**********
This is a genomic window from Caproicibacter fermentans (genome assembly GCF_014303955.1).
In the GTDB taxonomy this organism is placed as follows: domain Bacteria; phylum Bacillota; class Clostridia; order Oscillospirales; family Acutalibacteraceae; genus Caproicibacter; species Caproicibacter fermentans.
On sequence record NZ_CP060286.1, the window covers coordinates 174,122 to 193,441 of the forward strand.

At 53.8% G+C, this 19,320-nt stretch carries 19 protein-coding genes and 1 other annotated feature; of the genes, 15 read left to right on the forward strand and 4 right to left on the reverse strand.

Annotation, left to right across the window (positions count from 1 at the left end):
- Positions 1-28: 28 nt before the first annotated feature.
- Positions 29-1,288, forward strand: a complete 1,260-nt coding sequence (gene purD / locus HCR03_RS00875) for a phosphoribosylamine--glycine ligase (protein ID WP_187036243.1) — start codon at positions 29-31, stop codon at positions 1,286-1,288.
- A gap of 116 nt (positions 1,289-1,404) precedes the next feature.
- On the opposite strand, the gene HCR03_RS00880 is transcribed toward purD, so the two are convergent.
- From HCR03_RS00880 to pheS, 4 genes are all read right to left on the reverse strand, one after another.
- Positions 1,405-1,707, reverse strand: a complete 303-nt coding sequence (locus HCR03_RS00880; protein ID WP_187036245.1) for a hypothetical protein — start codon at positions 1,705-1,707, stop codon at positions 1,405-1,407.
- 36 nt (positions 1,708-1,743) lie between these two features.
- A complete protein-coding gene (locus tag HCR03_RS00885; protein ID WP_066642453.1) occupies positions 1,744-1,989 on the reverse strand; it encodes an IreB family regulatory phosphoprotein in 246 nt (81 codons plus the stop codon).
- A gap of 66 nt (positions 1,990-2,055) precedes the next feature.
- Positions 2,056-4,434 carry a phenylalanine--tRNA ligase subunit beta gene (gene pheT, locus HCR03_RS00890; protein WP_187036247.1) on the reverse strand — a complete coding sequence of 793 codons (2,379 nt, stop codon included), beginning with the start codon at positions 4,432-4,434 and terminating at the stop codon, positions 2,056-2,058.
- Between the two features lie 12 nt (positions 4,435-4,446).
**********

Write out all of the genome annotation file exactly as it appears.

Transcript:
This is a genomic window from Caproicibacter fermentans (genome assembly GCF_014303955.1).
In the GTDB taxonomy this organism is placed as follows: domain Bacteria; phylum Bacillota; class Clostridia; order Oscillospirales; family Acutalibacteraceae; genus Caproicibacter; species Caproicibacter fermentans.
On sequence record NZ_CP060286.1, the window covers coordinates 174,122 to 193,441 of the forward strand.

At 53.8% G+C, this 19,320-nt stretch carries 19 protein-coding genes and 1 other annotated feature; of the genes, 15 read left to right on the forward strand and 4 right to left on the reverse strand.

Annotation, left to right across the window (positions count from 1 at the left end):
- Positions 1-28: 28 nt before the first annotated feature.
- Positions 29-1,288, forward strand: a complete 1,260-nt coding sequence (gene purD / locus HCR03_RS00875) for a phosphoribosylamine--glycine ligase (protein ID WP_187036243.1) — start codon at positions 29-31, stop codon at positions 1,286-1,288.
- A gap of 116 nt (positions 1,289-1,404) precedes the next feature.
- On the opposite strand, the gene HCR03_RS00880 is transcribed toward purD, so the two are convergent.
- From HCR03_RS00880 to pheS, 4 genes are all read right to left on the reverse strand, one after another.
- Positions 1,405-1,707, reverse strand: a complete 303-nt coding sequence (locus HCR03_RS00880; protein ID WP_187036245.1) for a hypothetical protein — start codon at positions 1,705-1,707, stop codon at positions 1,405-1,407.
- 36 nt (positions 1,708-1,743) lie between these two features.
- A complete protein-coding gene (locus tag HCR03_RS00885; protein ID WP_066642453.1) occupies positions 1,744-1,989 on the reverse strand; it encodes an IreB family regulatory phosphoprotein in 246 nt (81 codons plus the stop codon).
- A gap of 66 nt (positions 1,990-2,055) precedes the next feature.
- Positions 2,056-4,434 carry a phenylalanine--tRNA ligase subunit beta gene (gene pheT, locus HCR03_RS00890; protein WP_187036247.1) on the reverse strand — a complete coding sequence of 793 codons (2,379 nt, stop codon included), beginning with the start codon at positions 4,432-4,434 and terminating at the stop codon, positions 2,056-2,058.
- Between the two features lie 12 nt (positions 4,435-4,446).